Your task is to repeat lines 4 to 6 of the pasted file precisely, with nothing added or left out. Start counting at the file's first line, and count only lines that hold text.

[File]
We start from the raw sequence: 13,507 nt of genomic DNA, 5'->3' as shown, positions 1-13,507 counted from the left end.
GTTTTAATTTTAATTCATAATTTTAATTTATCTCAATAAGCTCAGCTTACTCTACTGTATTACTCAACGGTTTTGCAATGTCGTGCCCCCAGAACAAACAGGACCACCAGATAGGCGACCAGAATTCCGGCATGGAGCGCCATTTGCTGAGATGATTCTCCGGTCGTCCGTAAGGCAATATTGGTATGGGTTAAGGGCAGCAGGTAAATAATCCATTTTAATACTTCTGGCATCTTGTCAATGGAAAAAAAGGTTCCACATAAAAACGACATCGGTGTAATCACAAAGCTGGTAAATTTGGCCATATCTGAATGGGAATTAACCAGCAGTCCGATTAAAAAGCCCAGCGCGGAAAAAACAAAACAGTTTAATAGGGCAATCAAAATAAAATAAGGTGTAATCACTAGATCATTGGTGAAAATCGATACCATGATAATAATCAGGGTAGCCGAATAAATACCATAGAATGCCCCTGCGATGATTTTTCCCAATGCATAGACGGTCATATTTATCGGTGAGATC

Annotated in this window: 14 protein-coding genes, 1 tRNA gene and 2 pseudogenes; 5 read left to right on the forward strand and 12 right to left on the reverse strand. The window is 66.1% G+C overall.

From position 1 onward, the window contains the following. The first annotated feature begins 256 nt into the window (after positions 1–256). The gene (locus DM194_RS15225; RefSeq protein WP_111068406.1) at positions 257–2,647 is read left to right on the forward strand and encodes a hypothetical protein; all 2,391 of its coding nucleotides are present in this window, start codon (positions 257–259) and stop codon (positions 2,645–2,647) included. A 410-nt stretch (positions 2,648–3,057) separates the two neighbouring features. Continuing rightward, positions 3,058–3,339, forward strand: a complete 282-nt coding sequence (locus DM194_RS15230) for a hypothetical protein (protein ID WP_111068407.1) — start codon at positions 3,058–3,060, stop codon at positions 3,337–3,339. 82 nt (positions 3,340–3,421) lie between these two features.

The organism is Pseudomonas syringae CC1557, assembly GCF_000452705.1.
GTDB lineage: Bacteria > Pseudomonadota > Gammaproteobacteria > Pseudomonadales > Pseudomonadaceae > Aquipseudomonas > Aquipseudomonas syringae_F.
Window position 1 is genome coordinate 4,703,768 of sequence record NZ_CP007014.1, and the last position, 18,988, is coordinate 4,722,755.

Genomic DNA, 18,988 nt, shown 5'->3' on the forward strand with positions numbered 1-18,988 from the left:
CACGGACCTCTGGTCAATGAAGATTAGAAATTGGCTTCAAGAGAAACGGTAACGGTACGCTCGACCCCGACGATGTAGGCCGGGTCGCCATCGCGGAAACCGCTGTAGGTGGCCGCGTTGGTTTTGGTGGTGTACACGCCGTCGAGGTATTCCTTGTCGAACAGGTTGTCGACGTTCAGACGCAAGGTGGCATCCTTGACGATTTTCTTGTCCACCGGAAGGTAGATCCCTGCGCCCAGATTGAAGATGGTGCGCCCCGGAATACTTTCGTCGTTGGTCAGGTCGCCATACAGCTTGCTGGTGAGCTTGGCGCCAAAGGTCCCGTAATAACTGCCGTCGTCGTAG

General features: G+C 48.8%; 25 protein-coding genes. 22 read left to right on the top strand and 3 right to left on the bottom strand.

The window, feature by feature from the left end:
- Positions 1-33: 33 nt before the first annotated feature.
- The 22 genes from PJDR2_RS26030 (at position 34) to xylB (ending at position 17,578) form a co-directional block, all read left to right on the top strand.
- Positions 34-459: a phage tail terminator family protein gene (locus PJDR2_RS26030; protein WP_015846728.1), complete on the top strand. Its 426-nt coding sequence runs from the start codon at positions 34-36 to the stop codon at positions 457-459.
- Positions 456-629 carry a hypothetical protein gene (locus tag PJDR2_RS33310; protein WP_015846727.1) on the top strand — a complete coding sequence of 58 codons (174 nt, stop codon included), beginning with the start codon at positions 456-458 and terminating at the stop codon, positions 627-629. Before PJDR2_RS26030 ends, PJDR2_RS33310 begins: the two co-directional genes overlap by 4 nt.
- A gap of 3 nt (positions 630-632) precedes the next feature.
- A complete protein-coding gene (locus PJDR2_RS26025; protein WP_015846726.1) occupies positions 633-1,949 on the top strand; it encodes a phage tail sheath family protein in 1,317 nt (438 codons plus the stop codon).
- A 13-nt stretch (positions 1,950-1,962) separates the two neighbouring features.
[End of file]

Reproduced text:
From position 1 onward, the window contains the following. The first annotated feature begins 256 nt into the window (after positions 1–256). The gene (locus DM194_RS15225; RefSeq protein WP_111068406.1) at positions 257–2,647 is read left to right on the forward strand and encodes a hypothetical protein; all 2,391 of its coding nucleotides are present in this window, start codon (positions 257–259) and stop codon (positions 2,645–2,647) included. A 410-nt stretch (positions 2,648–3,057) separates the two neighbouring features. Continuing rightward, positions 3,058–3,339, forward strand: a complete 282-nt coding sequence (locus DM194_RS15230) for a hypothetical protein (protein ID WP_111068407.1) — start codon at positions 3,058–3,060, stop codon at positions 3,337–3,339. 82 nt (positions 3,340–3,421) lie between these two features.

The organism is Pseudomonas syringae CC1557, assembly GCF_000452705.1.
GTDB lineage: Bacteria > Pseudomonadota > Gammaproteobacteria > Pseudomonadales > Pseudomonadaceae > Aquipseudomonas > Aquipseudomonas syringae_F.